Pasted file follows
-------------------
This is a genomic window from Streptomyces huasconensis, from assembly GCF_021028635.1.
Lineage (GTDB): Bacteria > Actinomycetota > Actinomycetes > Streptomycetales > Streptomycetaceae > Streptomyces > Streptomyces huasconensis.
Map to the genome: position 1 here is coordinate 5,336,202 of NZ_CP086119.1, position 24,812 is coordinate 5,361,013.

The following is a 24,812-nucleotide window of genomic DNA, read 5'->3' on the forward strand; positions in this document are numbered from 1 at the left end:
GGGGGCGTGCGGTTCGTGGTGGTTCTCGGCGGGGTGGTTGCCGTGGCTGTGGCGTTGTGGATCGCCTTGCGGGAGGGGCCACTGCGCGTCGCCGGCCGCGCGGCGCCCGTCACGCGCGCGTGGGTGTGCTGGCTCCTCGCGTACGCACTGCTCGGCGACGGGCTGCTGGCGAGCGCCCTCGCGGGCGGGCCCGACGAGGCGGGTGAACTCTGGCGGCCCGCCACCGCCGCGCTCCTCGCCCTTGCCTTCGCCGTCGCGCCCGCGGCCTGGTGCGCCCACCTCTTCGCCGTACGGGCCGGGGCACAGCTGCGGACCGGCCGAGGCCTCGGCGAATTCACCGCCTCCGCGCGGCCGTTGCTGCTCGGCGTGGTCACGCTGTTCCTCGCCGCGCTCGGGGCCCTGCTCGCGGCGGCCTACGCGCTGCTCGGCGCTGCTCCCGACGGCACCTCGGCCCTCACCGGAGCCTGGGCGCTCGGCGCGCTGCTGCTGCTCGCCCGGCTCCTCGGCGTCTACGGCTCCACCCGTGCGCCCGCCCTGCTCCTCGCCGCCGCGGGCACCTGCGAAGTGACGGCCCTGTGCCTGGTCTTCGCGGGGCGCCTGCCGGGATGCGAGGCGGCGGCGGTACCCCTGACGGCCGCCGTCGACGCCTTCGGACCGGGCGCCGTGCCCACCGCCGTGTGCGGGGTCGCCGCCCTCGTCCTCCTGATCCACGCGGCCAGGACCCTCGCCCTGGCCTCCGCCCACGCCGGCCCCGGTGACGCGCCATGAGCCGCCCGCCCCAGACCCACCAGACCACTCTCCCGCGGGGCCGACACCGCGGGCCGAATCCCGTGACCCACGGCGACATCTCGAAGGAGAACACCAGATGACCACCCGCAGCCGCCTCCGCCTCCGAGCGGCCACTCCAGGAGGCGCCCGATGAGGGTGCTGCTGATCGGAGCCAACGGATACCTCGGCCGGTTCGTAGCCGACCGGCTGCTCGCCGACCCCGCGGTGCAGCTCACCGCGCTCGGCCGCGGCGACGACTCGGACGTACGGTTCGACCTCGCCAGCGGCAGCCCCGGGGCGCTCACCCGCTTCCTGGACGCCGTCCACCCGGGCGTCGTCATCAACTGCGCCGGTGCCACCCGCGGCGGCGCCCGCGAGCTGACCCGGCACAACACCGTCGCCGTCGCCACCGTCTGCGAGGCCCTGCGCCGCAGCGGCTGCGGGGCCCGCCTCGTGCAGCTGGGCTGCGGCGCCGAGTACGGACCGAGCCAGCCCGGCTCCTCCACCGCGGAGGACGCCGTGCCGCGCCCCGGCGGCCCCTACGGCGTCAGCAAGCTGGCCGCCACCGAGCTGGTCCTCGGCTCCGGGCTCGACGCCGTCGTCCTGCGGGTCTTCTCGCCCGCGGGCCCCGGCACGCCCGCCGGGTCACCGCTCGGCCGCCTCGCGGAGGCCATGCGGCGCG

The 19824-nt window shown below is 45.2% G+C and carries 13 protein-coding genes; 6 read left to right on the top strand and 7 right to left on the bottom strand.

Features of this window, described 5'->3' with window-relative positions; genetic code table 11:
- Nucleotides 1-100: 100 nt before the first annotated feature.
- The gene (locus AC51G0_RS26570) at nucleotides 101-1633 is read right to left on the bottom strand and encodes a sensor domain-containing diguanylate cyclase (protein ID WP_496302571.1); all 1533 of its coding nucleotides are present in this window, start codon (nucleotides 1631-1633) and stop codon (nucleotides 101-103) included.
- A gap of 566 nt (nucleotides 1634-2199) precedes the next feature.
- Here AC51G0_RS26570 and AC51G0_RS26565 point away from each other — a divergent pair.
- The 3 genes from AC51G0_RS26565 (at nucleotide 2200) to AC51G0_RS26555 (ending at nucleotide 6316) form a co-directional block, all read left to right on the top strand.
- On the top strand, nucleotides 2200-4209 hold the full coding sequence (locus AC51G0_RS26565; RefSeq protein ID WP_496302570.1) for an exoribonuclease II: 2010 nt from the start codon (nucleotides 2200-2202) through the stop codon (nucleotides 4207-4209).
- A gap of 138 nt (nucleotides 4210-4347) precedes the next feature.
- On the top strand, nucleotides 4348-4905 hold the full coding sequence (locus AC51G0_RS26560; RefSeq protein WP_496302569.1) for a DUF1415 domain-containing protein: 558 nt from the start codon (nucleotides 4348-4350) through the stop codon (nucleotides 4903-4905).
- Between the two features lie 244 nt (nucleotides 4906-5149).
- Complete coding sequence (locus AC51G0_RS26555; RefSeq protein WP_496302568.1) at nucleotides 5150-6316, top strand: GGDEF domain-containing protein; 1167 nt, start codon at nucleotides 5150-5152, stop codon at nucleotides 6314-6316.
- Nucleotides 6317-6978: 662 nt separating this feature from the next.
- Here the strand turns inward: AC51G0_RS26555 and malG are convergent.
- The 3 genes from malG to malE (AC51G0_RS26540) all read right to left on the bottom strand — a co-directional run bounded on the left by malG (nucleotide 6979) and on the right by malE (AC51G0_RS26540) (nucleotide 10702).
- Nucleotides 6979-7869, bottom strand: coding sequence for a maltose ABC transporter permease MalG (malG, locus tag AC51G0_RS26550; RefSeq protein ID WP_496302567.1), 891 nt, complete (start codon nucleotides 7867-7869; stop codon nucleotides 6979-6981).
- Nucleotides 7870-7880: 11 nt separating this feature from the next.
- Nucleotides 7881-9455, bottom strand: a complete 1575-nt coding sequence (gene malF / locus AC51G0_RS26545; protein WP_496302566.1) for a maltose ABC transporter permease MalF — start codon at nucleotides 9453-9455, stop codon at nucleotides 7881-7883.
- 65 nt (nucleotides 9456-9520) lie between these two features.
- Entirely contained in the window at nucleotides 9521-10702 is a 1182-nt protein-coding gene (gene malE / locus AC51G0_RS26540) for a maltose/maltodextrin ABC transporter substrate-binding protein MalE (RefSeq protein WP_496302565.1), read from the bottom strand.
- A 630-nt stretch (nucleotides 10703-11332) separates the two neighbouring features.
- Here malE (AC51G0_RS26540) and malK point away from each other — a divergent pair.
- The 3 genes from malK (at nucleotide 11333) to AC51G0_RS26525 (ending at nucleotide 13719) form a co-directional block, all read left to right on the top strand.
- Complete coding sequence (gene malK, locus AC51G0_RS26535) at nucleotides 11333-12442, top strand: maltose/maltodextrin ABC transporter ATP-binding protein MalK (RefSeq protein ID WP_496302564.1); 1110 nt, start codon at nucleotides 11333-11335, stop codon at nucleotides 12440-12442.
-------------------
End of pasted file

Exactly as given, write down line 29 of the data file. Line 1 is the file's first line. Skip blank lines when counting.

- Complete coding sequence (gene malK, locus AC51G0_RS26535) at nucleotides 11333-12442, top strand: maltose/maltodextrin ABC transporter ATP-binding protein MalK (RefSeq protein ID WP_496302564.1); 1110 nt, start codon at nucleotides 11333-11335, stop codon at nucleotides 12440-12442.